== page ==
Without the initial enquiry period, however, our delegate argued – and a stealth approach to getting it through – the programme would not have assumed that particular final form; making it less useful, surely, simply to copy and paste the unique architecture that resulted in this instance for a different organisation.
You can lead a horse to water …
Sometimes programmes are successful, in that they solve a particular business problem neatly and effectively, and yet for cultural and other reasons struggle to get user adoption.
Such was the case with an app store launched by a manufacturing company on behalf of its sales dealerships. Part of the problem had to do with the fact that the dealerships were franchises, and therefore the staff were not under the direct control of the manufacturer, but cultural factors no doubt played a part.
The app store contained thousands of short videos designed to head off end-user problems with operation of the extremely complex products this manufacturer shipped. These user problems, though they might not actually necessitate a repair, often came back to the dealerships as such, incurring unnecessary costs, if the sales store staff on the spot were unable to set the customer right. The apps in the store gave them the knowledge to do this within a couple of finger-presses on a mobile device.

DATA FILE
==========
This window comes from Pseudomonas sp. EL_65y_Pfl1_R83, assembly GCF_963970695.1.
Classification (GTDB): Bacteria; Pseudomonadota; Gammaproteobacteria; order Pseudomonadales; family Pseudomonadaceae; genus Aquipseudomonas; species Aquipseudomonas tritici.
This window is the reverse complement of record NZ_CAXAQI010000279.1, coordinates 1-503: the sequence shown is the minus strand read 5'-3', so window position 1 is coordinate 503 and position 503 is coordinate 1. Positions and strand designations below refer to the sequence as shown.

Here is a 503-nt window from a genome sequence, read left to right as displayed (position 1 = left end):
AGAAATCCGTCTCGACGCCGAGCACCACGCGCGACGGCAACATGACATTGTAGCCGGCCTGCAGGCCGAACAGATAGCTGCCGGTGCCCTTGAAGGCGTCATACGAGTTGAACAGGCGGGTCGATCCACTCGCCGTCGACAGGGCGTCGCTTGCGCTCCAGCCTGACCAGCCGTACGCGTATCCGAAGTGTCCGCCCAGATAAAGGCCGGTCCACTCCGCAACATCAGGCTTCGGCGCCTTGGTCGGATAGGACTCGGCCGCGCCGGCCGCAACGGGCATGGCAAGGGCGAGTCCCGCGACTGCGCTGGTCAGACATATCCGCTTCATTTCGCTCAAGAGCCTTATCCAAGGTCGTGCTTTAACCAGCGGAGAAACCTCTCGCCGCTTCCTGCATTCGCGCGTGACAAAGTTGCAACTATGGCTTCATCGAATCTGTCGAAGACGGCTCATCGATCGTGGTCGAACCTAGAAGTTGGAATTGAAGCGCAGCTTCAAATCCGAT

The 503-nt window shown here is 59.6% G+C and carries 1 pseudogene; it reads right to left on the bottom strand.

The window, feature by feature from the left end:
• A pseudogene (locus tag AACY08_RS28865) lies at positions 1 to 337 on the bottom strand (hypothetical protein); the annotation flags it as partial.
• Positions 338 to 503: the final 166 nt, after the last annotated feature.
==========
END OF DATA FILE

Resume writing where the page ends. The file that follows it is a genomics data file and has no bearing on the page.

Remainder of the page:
Nevertheless, despite the fact that this performance support resource was ‘completely open, completely free and completely available’, out of 76,000 registered users, less than 4% actually used it.
The culture that people work within, another delegate suggested, could be behind this lack of uptake. A member of staff whose job does not involve them sitting at a computer all day might not be so receptive to having apps and gadgets pushed at them as other, more deskbound staff. This could be true of the sales people in this example.
The same delegate shared a contrasting experience with a blended learning programme aimed at staff from different disciplines within his company. In that case, it was actually the technicians, who didn’t have access to computers on an hour-by-hour basis, who were most keen to do the blended learning pre-work and post-work. Here however there was something about those individuals that made them want to learn. They had to learn, in fact, in order to be able to do their day-to-day work in repairing machinery.